Home // CO2 // On the EcoPath to sustainable actions.

On the EcoPath to sustainable actions.

In the technical report “EcoPath: Adding Spatial, Social, and Gaming Contexts to Personal Tracking Systems” by Joel Ross, Nadine Amsel, Robert Beckman, Bill Tomlinson, we are introduced to “EcoPath,” a mobile game developed to help people track the location of  activities which can be thought of as sustainable, such as biking and recycling. In some ways this reminds me of the game GreenSweeper, but rather than reflecting upon and documenting the environmental conditions of a given place, EcoPath players are rewarded for documenting and subsequently reflecting upon their own green actions at a given location.

There is also a social gaming component to the project, in that participants can compete with their friends over territory, making this a fun way to help people maintain more sustainable habits. The authors were also interested in how one might combine many individual actions in a way that ultimately tracks collective action.

The game intends to build more meaning, or context, into the process of tracking sustainable actions thereby decreasing the likelihood that people’s motivation to use manual and/or automated tracking devices would wain over time.  The authors suggest that “adding multiple contexts to tracked personal data can make that data more meaningful to users because of the variety of interpretations the contexts support.” In particular they considered spacial (geographical location), social (the sharing of information on various platforms), and gaming (fun!) contexts.

“The EcoPath game allows users to track their paths of
sustainable actions.” Source

The result of the authors’ research is a pervasive or location-based game called “EcoPath” where participants are able to track the locations of their green actions, and thus compete with other players with the goal of performing the most number of these actions across the widest area possible. The “path” part of the game’s name relates to how the actions performed by players are ordered temporally and linked together as a path. This trail of green behavior shows where players have gone and how they’ve behaved in a more sustainable fashion along the way. The idea is that by tying these actions to location, people may be able to discover the role that place has on their actions. The authors give the example of how a player might notice that when he/she bikes to work they are more likely shop at the local market on the way home, then when they use a car. Further, one might notice how one’s sustainability actions appear to be more or less tied to a given location such as the home, and not at work.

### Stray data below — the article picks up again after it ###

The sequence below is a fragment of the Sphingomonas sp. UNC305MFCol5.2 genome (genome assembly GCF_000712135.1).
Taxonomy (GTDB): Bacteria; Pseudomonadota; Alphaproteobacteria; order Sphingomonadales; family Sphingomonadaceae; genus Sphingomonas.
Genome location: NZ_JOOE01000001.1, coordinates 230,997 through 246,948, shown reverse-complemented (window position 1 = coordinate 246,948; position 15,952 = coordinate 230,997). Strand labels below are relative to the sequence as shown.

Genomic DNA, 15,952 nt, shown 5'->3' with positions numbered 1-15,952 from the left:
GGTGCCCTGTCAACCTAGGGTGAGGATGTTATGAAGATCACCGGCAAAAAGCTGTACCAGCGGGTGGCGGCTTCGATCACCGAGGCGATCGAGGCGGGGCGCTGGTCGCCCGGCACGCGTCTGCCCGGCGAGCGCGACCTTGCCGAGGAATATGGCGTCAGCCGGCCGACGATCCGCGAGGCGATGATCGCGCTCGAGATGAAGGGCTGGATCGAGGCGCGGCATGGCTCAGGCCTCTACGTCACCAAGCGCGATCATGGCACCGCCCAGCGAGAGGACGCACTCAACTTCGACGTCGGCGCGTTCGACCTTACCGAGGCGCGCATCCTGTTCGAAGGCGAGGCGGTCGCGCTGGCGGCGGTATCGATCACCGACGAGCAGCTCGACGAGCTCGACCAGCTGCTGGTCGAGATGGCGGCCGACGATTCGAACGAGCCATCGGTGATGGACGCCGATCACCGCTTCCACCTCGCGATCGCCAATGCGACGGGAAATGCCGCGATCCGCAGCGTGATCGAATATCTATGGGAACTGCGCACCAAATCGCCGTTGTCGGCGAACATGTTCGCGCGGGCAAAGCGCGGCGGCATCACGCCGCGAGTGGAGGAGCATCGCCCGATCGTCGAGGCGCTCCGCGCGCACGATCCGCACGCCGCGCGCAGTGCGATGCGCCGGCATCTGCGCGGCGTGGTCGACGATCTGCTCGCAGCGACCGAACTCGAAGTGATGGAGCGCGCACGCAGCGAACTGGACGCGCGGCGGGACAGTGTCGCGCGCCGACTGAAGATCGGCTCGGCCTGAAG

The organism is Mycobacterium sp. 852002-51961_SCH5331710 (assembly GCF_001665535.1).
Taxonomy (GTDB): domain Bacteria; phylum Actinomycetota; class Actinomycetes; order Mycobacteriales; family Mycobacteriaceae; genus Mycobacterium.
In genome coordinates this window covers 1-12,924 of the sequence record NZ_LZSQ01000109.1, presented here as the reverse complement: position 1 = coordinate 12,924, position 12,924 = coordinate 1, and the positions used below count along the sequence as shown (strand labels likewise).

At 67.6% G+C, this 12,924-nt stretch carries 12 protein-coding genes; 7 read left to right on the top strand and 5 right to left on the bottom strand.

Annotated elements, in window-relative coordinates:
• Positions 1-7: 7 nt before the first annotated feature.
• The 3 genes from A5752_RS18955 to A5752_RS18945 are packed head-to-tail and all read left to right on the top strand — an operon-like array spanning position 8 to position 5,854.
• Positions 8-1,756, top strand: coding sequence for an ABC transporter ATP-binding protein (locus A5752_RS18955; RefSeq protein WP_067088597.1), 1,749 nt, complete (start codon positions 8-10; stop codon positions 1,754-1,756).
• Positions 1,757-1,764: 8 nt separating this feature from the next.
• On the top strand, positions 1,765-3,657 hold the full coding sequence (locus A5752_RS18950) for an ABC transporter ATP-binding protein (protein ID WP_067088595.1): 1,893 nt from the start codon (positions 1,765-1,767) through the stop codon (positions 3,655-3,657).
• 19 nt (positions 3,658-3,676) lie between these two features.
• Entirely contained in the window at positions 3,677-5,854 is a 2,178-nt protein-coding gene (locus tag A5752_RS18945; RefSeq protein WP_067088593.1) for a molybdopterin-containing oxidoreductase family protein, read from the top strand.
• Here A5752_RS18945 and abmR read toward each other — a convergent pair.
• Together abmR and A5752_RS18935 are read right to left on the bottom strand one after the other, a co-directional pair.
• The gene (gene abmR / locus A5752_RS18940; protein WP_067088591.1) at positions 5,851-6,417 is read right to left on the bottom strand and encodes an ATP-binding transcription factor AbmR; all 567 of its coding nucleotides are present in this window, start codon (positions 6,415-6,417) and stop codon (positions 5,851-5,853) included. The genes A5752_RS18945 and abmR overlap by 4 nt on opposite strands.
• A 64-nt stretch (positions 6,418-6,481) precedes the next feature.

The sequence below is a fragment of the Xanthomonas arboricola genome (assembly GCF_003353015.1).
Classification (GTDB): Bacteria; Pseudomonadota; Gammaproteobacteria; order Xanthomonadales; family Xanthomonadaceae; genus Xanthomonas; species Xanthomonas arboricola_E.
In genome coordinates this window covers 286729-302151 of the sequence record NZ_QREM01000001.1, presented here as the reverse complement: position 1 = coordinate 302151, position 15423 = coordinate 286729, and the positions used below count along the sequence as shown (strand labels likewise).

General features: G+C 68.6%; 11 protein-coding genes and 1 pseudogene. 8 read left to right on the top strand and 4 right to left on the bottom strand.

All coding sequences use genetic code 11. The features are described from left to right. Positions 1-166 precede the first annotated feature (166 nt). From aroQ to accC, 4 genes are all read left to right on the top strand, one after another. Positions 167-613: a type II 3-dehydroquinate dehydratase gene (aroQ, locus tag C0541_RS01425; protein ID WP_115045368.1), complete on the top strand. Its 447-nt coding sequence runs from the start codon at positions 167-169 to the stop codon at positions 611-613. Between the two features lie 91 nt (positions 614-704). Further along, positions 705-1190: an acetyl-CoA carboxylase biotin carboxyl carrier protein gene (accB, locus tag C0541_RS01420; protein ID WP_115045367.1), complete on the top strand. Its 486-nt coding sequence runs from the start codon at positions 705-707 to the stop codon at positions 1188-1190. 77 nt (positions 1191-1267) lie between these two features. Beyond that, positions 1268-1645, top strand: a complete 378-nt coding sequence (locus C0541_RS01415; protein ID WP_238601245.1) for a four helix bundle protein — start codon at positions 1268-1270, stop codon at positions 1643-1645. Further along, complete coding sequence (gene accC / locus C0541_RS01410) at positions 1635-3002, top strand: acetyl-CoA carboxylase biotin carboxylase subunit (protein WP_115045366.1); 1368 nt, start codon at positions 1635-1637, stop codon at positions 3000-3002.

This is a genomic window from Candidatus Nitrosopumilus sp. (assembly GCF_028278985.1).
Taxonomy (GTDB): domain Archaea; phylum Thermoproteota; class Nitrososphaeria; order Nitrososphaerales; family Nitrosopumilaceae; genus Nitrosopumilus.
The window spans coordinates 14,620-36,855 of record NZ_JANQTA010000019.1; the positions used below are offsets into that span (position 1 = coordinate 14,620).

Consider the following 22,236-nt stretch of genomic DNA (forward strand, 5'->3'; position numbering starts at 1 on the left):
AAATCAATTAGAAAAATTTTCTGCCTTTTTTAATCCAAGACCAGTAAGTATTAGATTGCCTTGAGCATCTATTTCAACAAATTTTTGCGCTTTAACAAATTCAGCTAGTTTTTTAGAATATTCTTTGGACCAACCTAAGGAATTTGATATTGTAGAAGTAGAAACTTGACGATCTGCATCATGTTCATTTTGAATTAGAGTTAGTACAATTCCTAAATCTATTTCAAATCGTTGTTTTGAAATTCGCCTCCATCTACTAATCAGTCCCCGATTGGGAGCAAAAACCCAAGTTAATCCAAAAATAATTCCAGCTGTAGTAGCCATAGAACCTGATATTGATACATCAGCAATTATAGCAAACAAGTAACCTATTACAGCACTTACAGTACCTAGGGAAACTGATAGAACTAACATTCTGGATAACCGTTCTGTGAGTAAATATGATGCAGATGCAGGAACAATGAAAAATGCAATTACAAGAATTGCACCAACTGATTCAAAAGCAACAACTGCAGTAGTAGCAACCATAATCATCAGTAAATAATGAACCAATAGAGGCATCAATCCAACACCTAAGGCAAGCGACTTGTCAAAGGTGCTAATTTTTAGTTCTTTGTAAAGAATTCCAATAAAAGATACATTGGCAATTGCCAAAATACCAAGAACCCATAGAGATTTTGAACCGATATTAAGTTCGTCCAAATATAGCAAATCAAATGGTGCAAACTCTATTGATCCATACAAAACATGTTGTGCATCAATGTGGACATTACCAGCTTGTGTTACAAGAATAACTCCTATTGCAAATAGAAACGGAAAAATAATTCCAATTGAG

The social context of the game is meant to emulate other location-based social platforms such as foursquare, but in this case, players are allocated points for their green actions, which allows them to compete against other players. At the time of the paper’s writing the game was played on Android mobile devices, which allowed players to take a representative photo of a sustainable action and write a brief note explaining the action, thereby manually creating a “marker” of the preferable behavior.  The size of the marker related to it’s rating, which friends have the opportunity to score from 1 to 5, thus forcing some reflection on the relative sustainability of actions. New markers on the map are tied to previous actions with a green path. These paths fade over time, to give players an incentive to keep up the good work. The paper explains in some detail the nature of the scoring associated with the game itself.

The authors discuss the flexibility of the game as a means to support people at various stages of behavioral change. That is, it may work for people who are quite committed to deep green behavior just as much as it might support someone who is just starting to reflect on the impact of their actions on the environment.  This assumes the latter would be first motivated to undertake the manual tracking associated with the game as described in the paper. There was no testing of the device in the publication, though this is mentioned as a next step in the process, so perhaps we will hear more in the future on the effectiveness EcoPath.

Source: Ross, J., Amsel, N., Beckman, R., & Tomlinson, B. (2010) EcoPath: Adding Spatial, Social, and Gaming Contexts to Personal Tracking Systems.

Posted in CO2, Electricity, Food Miles, Gas, Mobile, Pollution, Public space, Recycling, Research, Waste and tagged as , ,

1 Comment

Leave a Reply

Your email address will not be published. Required fields are marked *

You may use these HTML tags and attributes: <a href="" title=""> <abbr title=""> <acronym title=""> <b> <blockquote cite=""> <cite> <code> <del datetime=""> <em> <i> <q cite=""> <strike> <strong>